By using these isolates, along with pure essential oils, Plant Therapy has been able to create a totally unique natural fragrance line, filled with a variety of aromas. Using different constituents from different oils and combining them in creative ways, Evoke is a truly original fragrance line that smells amazing.
Even better, because these fragrances carry over some of the therapeutic properties of the essential oils they’re made from, you may experience other benefits as well!
So how do you choose which fragrance will best fit your preference? Well, I have my favorite, but I’ll let you decide!
Evoke fragrance selection
There are two sets of Evoke natural fragrances: Thrive and Celebrate. Each box contains three oils (which can be purchased separately as well), in similar fragrance families.
In Thrive, you’ll find more masculine blends including Spirit (a woodsy, warm fragrance with notes of bourbon, vanilla, clove, and lemon), Verve (a more earthy, smoky scent with hints of lemon and cardamom), and Zest (a fresh and spicy scent with floral and citrus notes, as well as a bit of musk).
In Celebrate, you’ll find a softer, more feminine set of fragrances, including Excite (a fresh, woody fragrance with hints of citrus and rose), Jubiliation (a soft, sweet combination of berries, rose, and musk, with a hint of baby powder), and Revere (my personal favorite, with its strong and fresh rose and citrus notes, along with a soft musk).
You can purchase each oil individually for $14.95, or you can get them in sets of three for $39.95 (and they come in an adorable little gift box). Check out all of the fragrances from the new Evoke line here. By the way, Plant Therapy always offers fast, free shipping!
Other ways to use Evoke natural fragrances
The uses are endless, as Evoke fragrances can pretty much be used in similar ways to the essential oils they’re derived from.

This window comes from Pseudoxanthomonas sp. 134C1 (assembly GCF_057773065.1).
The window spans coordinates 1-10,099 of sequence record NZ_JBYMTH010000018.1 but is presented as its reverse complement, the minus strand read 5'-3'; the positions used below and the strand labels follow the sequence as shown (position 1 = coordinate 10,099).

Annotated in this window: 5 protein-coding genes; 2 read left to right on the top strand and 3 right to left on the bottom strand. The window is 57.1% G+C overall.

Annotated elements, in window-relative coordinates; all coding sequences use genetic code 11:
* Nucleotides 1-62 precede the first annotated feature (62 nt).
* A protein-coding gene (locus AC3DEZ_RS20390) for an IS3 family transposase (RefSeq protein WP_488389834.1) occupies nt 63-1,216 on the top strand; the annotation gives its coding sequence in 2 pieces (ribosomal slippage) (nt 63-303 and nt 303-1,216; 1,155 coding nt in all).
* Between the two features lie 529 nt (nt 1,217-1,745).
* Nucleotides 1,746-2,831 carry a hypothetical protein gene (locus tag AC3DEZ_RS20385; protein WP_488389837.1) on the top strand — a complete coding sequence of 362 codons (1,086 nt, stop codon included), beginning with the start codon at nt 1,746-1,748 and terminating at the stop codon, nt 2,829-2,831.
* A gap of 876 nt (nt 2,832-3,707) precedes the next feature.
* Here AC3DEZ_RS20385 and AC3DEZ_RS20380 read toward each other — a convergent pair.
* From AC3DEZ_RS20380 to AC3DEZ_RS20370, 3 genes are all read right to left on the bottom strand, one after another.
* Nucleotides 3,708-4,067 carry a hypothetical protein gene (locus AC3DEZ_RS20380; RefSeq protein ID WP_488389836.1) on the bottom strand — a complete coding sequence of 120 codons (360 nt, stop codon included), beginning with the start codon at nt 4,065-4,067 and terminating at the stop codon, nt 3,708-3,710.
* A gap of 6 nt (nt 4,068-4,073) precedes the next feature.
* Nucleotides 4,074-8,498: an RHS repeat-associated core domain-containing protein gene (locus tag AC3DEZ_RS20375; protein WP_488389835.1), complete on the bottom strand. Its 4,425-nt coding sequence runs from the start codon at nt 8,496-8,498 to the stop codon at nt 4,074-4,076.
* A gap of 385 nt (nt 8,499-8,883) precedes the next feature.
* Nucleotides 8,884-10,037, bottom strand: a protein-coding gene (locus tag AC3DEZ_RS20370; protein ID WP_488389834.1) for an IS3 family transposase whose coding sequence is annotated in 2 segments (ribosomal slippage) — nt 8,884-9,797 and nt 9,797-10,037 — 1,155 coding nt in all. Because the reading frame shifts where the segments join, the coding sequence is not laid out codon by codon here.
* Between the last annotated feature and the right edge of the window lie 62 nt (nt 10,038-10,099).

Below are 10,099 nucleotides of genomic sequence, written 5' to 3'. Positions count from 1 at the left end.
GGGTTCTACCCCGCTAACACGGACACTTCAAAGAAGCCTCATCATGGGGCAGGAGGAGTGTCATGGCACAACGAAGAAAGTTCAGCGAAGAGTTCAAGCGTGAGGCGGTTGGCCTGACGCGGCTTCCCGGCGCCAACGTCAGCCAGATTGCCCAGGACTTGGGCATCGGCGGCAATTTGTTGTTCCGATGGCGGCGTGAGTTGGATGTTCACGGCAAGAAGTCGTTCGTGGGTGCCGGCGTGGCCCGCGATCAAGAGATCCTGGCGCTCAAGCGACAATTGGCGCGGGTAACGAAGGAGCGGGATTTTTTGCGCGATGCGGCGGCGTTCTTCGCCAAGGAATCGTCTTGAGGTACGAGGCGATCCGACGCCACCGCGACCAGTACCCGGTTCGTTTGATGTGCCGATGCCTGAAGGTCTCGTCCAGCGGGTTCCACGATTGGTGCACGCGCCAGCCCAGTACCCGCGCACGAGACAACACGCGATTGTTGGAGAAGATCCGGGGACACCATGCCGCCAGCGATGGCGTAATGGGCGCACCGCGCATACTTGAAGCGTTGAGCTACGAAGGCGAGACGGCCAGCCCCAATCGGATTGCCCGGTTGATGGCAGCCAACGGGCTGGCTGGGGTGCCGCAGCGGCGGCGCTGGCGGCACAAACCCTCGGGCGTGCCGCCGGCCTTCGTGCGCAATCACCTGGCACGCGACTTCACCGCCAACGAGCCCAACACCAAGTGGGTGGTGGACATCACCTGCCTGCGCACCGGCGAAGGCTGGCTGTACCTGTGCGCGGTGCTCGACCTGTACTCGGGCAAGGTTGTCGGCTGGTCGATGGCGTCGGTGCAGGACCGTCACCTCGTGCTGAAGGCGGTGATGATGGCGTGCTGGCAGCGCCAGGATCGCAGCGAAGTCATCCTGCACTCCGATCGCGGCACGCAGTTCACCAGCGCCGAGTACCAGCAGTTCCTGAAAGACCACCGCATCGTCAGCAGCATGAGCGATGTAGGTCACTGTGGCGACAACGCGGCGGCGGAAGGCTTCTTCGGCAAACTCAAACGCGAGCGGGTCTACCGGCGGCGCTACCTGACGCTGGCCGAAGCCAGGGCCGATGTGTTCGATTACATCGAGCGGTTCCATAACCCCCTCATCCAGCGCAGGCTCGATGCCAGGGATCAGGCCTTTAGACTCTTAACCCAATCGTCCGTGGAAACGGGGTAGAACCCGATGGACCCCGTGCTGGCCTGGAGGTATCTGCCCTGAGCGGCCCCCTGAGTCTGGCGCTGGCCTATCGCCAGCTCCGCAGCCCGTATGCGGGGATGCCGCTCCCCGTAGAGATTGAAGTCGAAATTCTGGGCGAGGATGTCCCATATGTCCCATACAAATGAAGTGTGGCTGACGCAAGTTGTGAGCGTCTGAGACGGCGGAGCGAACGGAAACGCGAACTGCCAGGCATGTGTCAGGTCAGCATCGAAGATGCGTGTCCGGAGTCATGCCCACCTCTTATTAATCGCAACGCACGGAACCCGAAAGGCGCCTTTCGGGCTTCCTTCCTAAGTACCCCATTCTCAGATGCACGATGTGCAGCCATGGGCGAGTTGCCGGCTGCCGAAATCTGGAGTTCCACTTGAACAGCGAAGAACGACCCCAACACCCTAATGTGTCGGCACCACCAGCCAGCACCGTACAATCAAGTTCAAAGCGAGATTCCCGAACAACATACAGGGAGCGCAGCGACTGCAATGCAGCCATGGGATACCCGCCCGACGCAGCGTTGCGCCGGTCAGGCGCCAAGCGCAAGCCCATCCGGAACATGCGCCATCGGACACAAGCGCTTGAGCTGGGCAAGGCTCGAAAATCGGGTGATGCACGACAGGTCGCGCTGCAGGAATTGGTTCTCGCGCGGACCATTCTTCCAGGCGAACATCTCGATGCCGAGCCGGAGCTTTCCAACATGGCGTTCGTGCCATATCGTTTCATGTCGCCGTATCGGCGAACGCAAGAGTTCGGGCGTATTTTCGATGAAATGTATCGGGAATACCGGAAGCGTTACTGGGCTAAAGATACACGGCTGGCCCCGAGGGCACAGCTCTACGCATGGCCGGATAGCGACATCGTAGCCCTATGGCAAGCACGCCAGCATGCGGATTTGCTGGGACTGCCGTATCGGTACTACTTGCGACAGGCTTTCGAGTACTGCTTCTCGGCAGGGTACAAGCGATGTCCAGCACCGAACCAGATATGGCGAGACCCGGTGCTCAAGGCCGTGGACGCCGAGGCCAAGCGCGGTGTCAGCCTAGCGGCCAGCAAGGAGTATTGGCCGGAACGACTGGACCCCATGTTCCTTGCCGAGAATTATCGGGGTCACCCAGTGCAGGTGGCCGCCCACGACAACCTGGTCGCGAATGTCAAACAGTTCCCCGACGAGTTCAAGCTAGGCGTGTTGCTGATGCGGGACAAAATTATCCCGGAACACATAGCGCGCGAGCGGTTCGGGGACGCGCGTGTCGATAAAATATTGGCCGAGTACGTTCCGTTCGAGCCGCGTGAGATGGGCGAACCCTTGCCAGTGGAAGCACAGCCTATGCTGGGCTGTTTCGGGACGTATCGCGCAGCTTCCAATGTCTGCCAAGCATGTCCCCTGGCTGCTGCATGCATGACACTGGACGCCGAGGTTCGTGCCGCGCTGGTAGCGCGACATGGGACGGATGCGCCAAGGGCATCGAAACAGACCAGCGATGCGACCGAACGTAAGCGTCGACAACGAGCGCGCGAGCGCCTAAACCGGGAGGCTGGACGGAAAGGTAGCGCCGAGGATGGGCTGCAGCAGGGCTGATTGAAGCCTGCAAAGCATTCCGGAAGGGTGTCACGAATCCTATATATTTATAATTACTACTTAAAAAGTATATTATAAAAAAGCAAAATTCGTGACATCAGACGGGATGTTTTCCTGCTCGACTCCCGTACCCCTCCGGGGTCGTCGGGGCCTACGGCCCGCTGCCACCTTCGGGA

Diffuse them. I suggest this beautiful, high quality diffuser.
Dilute them in a carrier oil in a roller bottle and apply them as perfume or cologne (you better believe I’m whipping up a bottle of Spirit cologne for Mr. Incredible and that Revere fragrance for myself!).
Apply them to diffuser jewelry as another option to wear them and use them as aromatherapy on the go.
Create a bathroom spray by combining them with a little vegetable glycerine and water to spritz in the water before you go.
Use them in homemade cleaning supplies. Check out this guide.
Create a home fragrance spray to spritz on linens (especially nice in the guest room!) or into individual rooms when the mood strikes (hello pre-teen boy room!). Add 20-40 drops of the Evoke fragrance of your choice, along with 2 tbsp of witch hazel and 6 tbsp of water to a spray bottle and spray to your heart’s content.
Avoiding indoor air pollution is easy
By cutting out unnatural fragrances found in conventional candles, wax melts, and plug-ins, you’ll be avoiding one major source of indoor air pollution in most homes today. But- you can have your cake and eat it too, because avoiding harmful toxins doesn’t have to mean a stinky home!
I have loved diffusing the new Evoke natural scents from Plant Therapy because my home has never smelled better, but I don’t have to worry about my family breathing in toxic chemicals. I call that a win-win.